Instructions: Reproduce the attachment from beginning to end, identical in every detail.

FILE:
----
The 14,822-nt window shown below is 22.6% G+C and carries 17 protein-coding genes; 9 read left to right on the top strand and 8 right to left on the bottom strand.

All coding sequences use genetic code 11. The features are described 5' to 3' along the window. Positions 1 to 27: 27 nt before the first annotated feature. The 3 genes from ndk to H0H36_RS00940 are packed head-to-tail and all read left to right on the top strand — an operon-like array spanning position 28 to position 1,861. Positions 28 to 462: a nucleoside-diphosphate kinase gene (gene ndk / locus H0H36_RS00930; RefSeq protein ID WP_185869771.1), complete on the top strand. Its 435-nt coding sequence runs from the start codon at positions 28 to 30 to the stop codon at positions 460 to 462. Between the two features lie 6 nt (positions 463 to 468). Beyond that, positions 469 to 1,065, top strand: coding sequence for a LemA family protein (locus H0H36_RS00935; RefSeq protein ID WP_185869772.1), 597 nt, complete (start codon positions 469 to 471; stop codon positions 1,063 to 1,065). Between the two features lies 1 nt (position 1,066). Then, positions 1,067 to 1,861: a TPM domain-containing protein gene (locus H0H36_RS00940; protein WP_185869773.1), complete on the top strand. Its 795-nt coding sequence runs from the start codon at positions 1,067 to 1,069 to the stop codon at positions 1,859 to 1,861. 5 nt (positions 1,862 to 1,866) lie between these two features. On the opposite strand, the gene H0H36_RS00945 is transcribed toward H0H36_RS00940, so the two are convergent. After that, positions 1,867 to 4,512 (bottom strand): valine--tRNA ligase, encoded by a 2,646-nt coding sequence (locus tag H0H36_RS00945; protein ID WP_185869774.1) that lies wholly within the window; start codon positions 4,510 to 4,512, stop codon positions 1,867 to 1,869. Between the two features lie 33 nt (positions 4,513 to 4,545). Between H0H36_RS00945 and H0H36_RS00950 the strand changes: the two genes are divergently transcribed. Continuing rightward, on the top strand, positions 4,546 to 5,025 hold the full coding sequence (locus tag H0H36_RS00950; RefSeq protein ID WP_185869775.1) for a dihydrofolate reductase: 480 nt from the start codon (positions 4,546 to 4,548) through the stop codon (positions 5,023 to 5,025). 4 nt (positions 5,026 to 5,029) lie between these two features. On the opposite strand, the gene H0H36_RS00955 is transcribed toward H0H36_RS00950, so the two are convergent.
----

The 14,822-nt window shown below is 22.6% G+C and carries 17 protein-coding genes; 9 read left to right on the top strand and 8 right to left on the bottom strand.

All coding sequences use genetic code 11. The features are described 5' to 3' along the window. Positions 1 to 27: 27 nt before the first annotated feature. The 3 genes from ndk to H0H36_RS00940 are packed head-to-tail and all read left to right on the top strand — an operon-like array spanning position 28 to position 1,861. Positions 28 to 462: a nucleoside-diphosphate kinase gene (gene ndk / locus H0H36_RS00930; RefSeq protein ID WP_185869771.1), complete on the top strand. Its 435-nt coding sequence runs from the start codon at positions 28 to 30 to the stop codon at positions 460 to 462. Between the two features lie 6 nt (positions 463 to 468). Beyond that, positions 469 to 1,065, top strand: coding sequence for a LemA family protein (locus H0H36_RS00935; RefSeq protein ID WP_185869772.1), 597 nt, complete (start codon positions 469 to 471; stop codon positions 1,063 to 1,065). Between the two features lies 1 nt (position 1,066). Then, positions 1,067 to 1,861: a TPM domain-containing protein gene (locus H0H36_RS00940; protein WP_185869773.1), complete on the top strand. Its 795-nt coding sequence runs from the start codon at positions 1,067 to 1,069 to the stop codon at positions 1,859 to 1,861. 5 nt (positions 1,862 to 1,866) lie between these two features. On the opposite strand, the gene H0H36_RS00945 is transcribed toward H0H36_RS00940, so the two are convergent. After that, positions 1,867 to 4,512 (bottom strand): valine--tRNA ligase, encoded by a 2,646-nt coding sequence (locus tag H0H36_RS00945; protein ID WP_185869774.1) that lies wholly within the window; start codon positions 4,510 to 4,512, stop codon positions 1,867 to 1,869. Between the two features lie 33 nt (positions 4,513 to 4,545). Between H0H36_RS00945 and H0H36_RS00950 the strand changes: the two genes are divergently transcribed. Continuing rightward, on the top strand, positions 4,546 to 5,025 hold the full coding sequence (locus tag H0H36_RS00950; RefSeq protein ID WP_185869775.1) for a dihydrofolate reductase: 480 nt from the start codon (positions 4,546 to 4,548) through the stop codon (positions 5,023 to 5,025). 4 nt (positions 5,026 to 5,029) lie between these two features. On the opposite strand, the gene H0H36_RS00955 is transcribed toward H0H36_RS00950, so the two are convergent.